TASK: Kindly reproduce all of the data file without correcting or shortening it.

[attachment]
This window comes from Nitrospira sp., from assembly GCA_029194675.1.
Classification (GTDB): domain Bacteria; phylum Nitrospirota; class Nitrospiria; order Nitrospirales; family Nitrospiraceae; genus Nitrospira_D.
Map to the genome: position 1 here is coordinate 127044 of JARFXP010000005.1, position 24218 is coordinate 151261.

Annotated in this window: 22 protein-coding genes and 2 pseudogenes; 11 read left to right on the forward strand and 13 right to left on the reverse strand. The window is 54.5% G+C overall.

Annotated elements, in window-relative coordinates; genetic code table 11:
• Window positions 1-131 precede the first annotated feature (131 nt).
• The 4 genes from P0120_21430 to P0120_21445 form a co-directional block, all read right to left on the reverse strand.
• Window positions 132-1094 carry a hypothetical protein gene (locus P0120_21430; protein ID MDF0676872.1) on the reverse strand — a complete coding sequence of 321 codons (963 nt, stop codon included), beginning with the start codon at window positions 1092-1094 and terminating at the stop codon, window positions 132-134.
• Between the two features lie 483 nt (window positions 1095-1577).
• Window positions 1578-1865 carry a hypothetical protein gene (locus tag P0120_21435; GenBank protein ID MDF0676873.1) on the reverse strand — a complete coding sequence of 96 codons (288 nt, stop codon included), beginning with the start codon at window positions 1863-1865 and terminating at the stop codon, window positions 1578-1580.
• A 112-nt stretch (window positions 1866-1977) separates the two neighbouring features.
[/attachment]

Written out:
This window comes from Nitrospira sp., from assembly GCA_029194675.1.
Classification (GTDB): domain Bacteria; phylum Nitrospirota; class Nitrospiria; order Nitrospirales; family Nitrospiraceae; genus Nitrospira_D.
Map to the genome: position 1 here is coordinate 127044 of JARFXP010000005.1, position 24218 is coordinate 151261.

Annotated in this window: 22 protein-coding genes and 2 pseudogenes; 11 read left to right on the forward strand and 13 right to left on the reverse strand. The window is 54.5% G+C overall.

Annotated elements, in window-relative coordinates; genetic code table 11:
• Window positions 1-131 precede the first annotated feature (131 nt).
• The 4 genes from P0120_21430 to P0120_21445 form a co-directional block, all read right to left on the reverse strand.
• Window positions 132-1094 carry a hypothetical protein gene (locus P0120_21430; protein ID MDF0676872.1) on the reverse strand — a complete coding sequence of 321 codons (963 nt, stop codon included), beginning with the start codon at window positions 1092-1094 and terminating at the stop codon, window positions 132-134.
• Between the two features lie 483 nt (window positions 1095-1577).
• Window positions 1578-1865 carry a hypothetical protein gene (locus tag P0120_21435; GenBank protein ID MDF0676873.1) on the reverse strand — a complete coding sequence of 96 codons (288 nt, stop codon included), beginning with the start codon at window positions 1863-1865 and terminating at the stop codon, window positions 1578-1580.
• A 112-nt stretch (window positions 1866-1977) separates the two neighbouring features.